Heach coach Heather Johnson, with her husband Jay Johnson as an assistant, has led the Grace College Lady Lancers to the NCCAA World Series for the second consecutive year. Photo by Josh Neuhart
Heach coach Heather Johnson, with her husband Jay Johnson as an assistant, has led the Grace College Lady Lancers to the NCCAA World Series for the second consecutive year. Photo by Josh Neuhart
WINONA LAKE – In her six seasons at the helm of Grace College's softball program, coach Heather Johnson says the Lady Lancers have gone from treading water to righting the ship to where they are now, putting the boat into a higher gear.
Two years ago, Grace won 19 games. Last year, the Lady Lancers won 29 games and finished fourth in the 10-team NCCAA World Series, making their first national tournament appearance since 1997.
Grace is back in the NCCAA World Series for a second-consecutive year, as the Lady Lancers take a 31-25 record and a No. 5 seeding into Wednesday's opening-round game against No. 4 seed Oklahoma Christian (28-19).
The double-elimination tournament is again being held at Botetourt Sports Complex in Botetourt, Va.
The field is comprised of No. 1 seed Judson (Ill.), No. 2 Simpson (Calif.), No. 3 Lee (Tenn.), No. 4 Oklahoma Christian, No. 5 Grace, No. 6 Southern Wesleyan (S.C.), No. 7 Central Baptist (Ark.), No. 8 Mississippi College, No. 9 Oklahoma Wesleyan and No. 10 Cedarville (Ohio).
“We've come a long way,” said Johnson. “The first three years, we were treading water. In the fourth and fifth seasons, we were righting the ship. This year, we're putting the boat in a higher gear.”
The Lady Lancers have won five of their last six games, including three victories en route to the NCCAA Midwest Regional championship.
Johnson said this week's tournament is more business than last year, and that the team isn't going to be satisfied with just advancing to the national tournament.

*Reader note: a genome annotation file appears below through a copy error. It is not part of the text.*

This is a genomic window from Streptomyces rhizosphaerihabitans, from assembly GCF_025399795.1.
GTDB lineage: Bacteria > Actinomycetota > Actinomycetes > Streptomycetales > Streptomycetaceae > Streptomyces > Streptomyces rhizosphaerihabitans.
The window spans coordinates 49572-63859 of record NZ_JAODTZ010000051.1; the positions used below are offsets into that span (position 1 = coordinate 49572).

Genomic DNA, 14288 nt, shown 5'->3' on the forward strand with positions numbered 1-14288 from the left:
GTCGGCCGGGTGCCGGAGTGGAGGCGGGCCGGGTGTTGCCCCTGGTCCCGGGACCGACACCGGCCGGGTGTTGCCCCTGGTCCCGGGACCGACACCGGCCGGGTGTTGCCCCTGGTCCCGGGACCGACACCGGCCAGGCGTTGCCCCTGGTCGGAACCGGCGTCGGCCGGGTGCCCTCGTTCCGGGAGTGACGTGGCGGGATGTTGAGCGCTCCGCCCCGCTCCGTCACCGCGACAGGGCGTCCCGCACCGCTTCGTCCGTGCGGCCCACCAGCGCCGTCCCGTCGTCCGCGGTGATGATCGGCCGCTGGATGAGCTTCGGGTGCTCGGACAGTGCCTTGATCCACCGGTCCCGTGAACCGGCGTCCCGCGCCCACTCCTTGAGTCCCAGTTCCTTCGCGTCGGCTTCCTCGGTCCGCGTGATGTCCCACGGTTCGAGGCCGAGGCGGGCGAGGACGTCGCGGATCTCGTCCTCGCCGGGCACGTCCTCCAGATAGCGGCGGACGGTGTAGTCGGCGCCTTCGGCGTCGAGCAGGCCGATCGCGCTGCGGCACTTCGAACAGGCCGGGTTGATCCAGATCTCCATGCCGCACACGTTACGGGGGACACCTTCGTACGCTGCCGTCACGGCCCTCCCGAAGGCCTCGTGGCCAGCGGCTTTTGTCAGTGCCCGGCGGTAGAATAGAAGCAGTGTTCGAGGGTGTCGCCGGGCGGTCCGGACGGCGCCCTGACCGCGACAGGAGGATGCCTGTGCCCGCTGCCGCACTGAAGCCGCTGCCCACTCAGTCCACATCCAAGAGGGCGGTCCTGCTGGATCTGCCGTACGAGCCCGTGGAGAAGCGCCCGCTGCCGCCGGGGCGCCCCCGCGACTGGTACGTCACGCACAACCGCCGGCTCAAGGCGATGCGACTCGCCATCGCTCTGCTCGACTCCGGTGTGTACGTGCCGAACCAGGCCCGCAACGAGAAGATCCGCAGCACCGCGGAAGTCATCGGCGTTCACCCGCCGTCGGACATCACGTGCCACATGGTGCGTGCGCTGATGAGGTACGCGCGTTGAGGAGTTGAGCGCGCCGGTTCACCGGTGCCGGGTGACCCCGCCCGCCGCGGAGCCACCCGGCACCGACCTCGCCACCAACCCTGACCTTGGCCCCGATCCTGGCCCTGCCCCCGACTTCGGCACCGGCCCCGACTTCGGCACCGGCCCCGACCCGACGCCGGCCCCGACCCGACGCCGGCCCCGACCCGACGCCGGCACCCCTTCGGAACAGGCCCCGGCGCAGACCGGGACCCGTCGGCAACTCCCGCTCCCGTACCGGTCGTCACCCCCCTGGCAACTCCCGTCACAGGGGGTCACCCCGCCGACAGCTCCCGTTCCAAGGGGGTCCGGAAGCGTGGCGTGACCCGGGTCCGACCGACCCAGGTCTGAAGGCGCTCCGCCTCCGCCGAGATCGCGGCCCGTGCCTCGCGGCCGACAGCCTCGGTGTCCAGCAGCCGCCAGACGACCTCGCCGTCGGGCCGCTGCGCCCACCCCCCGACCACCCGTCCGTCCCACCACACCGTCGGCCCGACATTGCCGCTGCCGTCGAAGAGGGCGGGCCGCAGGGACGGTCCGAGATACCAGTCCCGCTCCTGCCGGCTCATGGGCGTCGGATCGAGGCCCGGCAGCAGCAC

“They talked about plans to go back even before we knew we made it, where last year it was kind of like ‘Whoa, we get to go,’ and this year we expected to go. I think this year we're more driven. This year we've talked about hanging a banner. We really wanna hang a banner. We wanna do something that's impactful for the program. So, I think they're going down there wanting to do more than just compete.”
If Grace's current players need a role model, someone to teach them how to win, they need look no further than their head coach.
Johnson's resumé as a player is a laundry list of accomplishments.
In fact, prior to this year, the last time Grace won 30 games in a season was 1994, and Johnson – then Heather Everhart – was the team's standout pitcher.
In her senior season, Johnson set school records for innings pitched (238), strikeouts (253), wins (28) and ERA (0.56).
Johnson was an NAIA All-American as a senior and took the Lady Lancers to their first national tournament, and the team's Cinderella postseason run produced four victories, including a win over top-ranked Kennesaw State, who boasted a record of 44-2.
After her stellar senior season, Johnson was honored by USA Softball and invited to the Olympic tryouts.
Johnson was later honored by Grace College and was a member of the school's inaugural hall of fame class in 2008.